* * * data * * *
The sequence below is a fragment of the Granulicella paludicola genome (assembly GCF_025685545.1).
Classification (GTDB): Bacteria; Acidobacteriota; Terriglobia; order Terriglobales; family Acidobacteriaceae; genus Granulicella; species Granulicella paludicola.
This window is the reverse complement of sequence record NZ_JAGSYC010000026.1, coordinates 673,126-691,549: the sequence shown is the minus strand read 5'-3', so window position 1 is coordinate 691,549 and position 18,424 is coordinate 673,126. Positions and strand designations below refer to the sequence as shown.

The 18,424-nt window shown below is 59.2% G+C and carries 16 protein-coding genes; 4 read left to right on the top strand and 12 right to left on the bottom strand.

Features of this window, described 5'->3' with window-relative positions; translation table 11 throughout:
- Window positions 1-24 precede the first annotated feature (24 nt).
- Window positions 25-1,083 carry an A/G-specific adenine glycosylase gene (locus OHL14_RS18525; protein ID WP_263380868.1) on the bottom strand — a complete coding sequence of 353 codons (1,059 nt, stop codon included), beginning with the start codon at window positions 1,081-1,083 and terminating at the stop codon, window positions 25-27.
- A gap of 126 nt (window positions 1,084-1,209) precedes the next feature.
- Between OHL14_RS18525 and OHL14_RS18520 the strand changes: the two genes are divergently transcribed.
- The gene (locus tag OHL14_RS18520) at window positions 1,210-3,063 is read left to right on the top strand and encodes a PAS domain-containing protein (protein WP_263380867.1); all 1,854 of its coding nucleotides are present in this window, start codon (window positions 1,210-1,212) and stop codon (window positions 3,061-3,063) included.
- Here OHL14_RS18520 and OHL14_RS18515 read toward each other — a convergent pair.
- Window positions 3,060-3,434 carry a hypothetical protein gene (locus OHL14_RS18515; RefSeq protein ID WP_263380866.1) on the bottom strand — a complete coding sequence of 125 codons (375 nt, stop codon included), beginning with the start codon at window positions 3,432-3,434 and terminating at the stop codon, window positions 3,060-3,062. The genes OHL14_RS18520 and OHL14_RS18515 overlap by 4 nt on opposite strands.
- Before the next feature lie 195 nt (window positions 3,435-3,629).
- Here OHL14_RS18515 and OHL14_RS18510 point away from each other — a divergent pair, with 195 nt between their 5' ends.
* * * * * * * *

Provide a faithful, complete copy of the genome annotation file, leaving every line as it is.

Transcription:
The sequence below is a fragment of the Granulicella paludicola genome (assembly GCF_025685545.1).
Classification (GTDB): Bacteria; Acidobacteriota; Terriglobia; order Terriglobales; family Acidobacteriaceae; genus Granulicella; species Granulicella paludicola.
This window is the reverse complement of sequence record NZ_JAGSYC010000026.1, coordinates 673,126-691,549: the sequence shown is the minus strand read 5'-3', so window position 1 is coordinate 691,549 and position 18,424 is coordinate 673,126. Positions and strand designations below refer to the sequence as shown.

The 18,424-nt window shown below is 59.2% G+C and carries 16 protein-coding genes; 4 read left to right on the top strand and 12 right to left on the bottom strand.

Features of this window, described 5'->3' with window-relative positions; translation table 11 throughout:
- Window positions 1-24 precede the first annotated feature (24 nt).
- Window positions 25-1,083 carry an A/G-specific adenine glycosylase gene (locus OHL14_RS18525; protein ID WP_263380868.1) on the bottom strand — a complete coding sequence of 353 codons (1,059 nt, stop codon included), beginning with the start codon at window positions 1,081-1,083 and terminating at the stop codon, window positions 25-27.
- A gap of 126 nt (window positions 1,084-1,209) precedes the next feature.
- Between OHL14_RS18525 and OHL14_RS18520 the strand changes: the two genes are divergently transcribed.
- The gene (locus tag OHL14_RS18520) at window positions 1,210-3,063 is read left to right on the top strand and encodes a PAS domain-containing protein (protein WP_263380867.1); all 1,854 of its coding nucleotides are present in this window, start codon (window positions 1,210-1,212) and stop codon (window positions 3,061-3,063) included.
- Here OHL14_RS18520 and OHL14_RS18515 read toward each other — a convergent pair.
- Window positions 3,060-3,434 carry a hypothetical protein gene (locus OHL14_RS18515; RefSeq protein ID WP_263380866.1) on the bottom strand — a complete coding sequence of 125 codons (375 nt, stop codon included), beginning with the start codon at window positions 3,432-3,434 and terminating at the stop codon, window positions 3,060-3,062. The genes OHL14_RS18520 and OHL14_RS18515 overlap by 4 nt on opposite strands.
- Before the next feature lie 195 nt (window positions 3,435-3,629).
- Here OHL14_RS18515 and OHL14_RS18510 point away from each other — a divergent pair, with 195 nt between their 5' ends.